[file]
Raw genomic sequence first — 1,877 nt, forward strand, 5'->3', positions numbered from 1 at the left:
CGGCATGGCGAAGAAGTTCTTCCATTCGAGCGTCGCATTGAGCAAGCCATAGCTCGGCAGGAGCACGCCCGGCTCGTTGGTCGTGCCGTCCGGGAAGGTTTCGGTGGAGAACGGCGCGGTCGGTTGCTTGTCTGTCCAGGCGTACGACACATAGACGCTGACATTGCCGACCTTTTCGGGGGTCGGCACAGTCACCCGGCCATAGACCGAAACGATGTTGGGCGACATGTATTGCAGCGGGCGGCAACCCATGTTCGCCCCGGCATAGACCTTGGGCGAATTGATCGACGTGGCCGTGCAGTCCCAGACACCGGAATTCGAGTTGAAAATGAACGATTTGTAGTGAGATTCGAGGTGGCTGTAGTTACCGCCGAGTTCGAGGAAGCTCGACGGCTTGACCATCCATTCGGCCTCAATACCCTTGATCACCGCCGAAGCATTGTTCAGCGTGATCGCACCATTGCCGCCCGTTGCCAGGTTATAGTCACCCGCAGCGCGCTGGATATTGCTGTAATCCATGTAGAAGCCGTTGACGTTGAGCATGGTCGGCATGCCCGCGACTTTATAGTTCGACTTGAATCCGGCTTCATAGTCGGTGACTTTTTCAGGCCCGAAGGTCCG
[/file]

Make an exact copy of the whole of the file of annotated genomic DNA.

Raw genomic sequence first — 1,877 nt, forward strand, 5'->3', positions numbered from 1 at the left:
CGGCATGGCGAAGAAGTTCTTCCATTCGAGCGTCGCATTGAGCAAGCCATAGCTCGGCAGGAGCACGCCCGGCTCGTTGGTCGTGCCGTCCGGGAAGGTTTCGGTGGAGAACGGCGCGGTCGGTTGCTTGTCTGTCCAGGCGTACGACACATAGACGCTGACATTGCCGACCTTTTCGGGGGTCGGCACAGTCACCCGGCCATAGACCGAAACGATGTTGGGCGACATGTATTGCAGCGGGCGGCAACCCATGTTCGCCCCGGCATAGACCTTGGGCGAATTGATCGACGTGGCCGTGCAGTCCCAGACACCGGAATTCGAGTTGAAAATGAACGATTTGTAGTGAGATTCGAGGTGGCTGTAGTTACCGCCGAGTTCGAGGAAGCTCGACGGCTTGACCATCCATTCGGCCTCAATACCCTTGATCACCGCCGAAGCATTGTTCAGCGTGATCGCACCATTGCCGCCCGTTGCCAGGTTATAGTCACCCGCAGCGCGCTGGATATTGCTGTAATCCATGTAGAAGCCGTTGACGTTGAGCATGGTCGGCATGCCCGCGACTTTATAGTTCGACTTGAATCCGGCTTCATAGTCGGTGACTTTTTCAGGCCCGAAGGTCCG